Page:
To what extent were economic factors more important than political ones in German unification?
Over concentration on political and diplomatic themes in explaining German unification has led many historians to look for explanations in the social and economic realms. Many recent historians have taken up this argument, such as Helmut Bohme who considerably stress the importance of the economic factors over the political and military. However, although economic factors certainly played a considerable part in unifying Germany, there are arguments attacking their importance over other factors, namely political (Bismarck), the international situation (decline of Austria) and military factors (army reforms of von Moltke).
Firstly, we must look at the role of the economic factors. J.M Keynes, the famous economist, stated that ‘coal and iron’ and not ‘blood and iron’ was responsible for the unification of Germany. The Zollverein, a customs union, abolished the trade barriers between the different states and established a single currency and tax tariff. Thus for the states involved this meant huge economic gains. For example Alfred Krupps’ arms factory in the Ruhr, employed 60 men in 1836. However by 1876, he employed over 16,000.This figure shows the level of Prussian economic growth.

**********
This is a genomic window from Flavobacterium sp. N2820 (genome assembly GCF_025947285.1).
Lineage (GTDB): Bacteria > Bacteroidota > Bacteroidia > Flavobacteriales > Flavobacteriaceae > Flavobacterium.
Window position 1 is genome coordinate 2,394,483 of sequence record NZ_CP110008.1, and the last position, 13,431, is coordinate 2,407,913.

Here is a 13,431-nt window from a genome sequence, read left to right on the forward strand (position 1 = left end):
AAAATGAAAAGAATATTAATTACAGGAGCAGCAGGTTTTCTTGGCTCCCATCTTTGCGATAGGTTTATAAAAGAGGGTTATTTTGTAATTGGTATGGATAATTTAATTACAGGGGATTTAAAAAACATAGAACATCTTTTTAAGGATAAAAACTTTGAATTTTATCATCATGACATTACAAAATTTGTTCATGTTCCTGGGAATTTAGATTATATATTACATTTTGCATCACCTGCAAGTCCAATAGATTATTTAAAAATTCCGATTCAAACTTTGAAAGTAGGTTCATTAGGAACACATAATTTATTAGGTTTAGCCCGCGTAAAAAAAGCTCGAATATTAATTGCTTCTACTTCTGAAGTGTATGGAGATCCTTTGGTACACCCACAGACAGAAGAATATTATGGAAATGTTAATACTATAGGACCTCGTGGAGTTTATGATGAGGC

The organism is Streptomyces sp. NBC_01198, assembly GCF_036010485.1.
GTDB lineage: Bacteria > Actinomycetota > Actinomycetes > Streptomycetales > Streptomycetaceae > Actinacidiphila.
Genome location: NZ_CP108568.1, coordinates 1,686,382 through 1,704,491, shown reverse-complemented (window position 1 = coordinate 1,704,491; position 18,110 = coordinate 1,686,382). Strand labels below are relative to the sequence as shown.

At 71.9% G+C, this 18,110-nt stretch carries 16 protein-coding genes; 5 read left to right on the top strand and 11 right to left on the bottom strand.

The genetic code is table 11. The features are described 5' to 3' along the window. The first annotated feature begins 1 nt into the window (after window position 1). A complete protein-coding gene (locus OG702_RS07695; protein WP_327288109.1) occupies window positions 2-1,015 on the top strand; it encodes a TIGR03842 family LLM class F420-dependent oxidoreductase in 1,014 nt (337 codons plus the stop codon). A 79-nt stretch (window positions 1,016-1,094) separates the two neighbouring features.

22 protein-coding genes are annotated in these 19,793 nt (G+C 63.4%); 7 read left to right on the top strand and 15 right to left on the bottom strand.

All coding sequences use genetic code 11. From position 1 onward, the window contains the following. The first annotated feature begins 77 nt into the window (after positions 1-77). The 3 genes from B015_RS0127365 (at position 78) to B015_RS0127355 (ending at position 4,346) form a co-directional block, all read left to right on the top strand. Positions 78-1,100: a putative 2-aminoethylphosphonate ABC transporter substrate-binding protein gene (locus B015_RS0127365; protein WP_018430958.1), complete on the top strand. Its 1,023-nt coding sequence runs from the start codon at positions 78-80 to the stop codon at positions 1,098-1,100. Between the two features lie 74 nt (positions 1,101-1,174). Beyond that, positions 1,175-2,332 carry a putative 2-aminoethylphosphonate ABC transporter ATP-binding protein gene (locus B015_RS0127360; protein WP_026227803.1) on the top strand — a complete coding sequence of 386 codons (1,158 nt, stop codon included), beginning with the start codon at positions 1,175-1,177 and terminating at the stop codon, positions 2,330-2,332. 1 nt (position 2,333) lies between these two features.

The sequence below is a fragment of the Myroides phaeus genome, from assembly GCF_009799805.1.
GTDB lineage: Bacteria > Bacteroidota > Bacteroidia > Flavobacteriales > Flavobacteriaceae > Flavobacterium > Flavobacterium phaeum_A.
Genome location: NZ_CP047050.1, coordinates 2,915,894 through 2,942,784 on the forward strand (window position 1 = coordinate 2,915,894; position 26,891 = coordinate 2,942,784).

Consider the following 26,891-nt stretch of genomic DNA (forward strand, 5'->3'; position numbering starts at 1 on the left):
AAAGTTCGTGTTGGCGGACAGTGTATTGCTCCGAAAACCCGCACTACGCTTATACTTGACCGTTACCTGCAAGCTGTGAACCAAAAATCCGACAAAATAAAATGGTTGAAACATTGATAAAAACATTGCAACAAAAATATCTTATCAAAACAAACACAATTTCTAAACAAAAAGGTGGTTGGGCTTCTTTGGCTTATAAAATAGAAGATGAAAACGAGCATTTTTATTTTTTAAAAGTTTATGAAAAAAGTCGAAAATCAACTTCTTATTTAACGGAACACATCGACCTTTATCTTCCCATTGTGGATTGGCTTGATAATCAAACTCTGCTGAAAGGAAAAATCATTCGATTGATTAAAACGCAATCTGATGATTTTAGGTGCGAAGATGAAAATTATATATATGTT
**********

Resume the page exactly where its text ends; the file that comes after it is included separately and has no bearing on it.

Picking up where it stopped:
A. Stiles also points to the Zollverein as the main factor responsible for unification. She states that Prussia’s leadership of the Zollverein eventually meant that she was the ‘figurehead for any nationalist ideas’. Prussia’s leadership of the Zollverein meant that many of the smaller states looked to Prussia as the natural leader of any unified German plans.
Economic factors, it could be argued, provided the monetary requirements for the Prussian army reforms, another key reason for German unification. Surely without the Zollverein and the monies generated from the increased trade it provided, the army reforms would not have been feasible. Therefore in the long run, economic factors...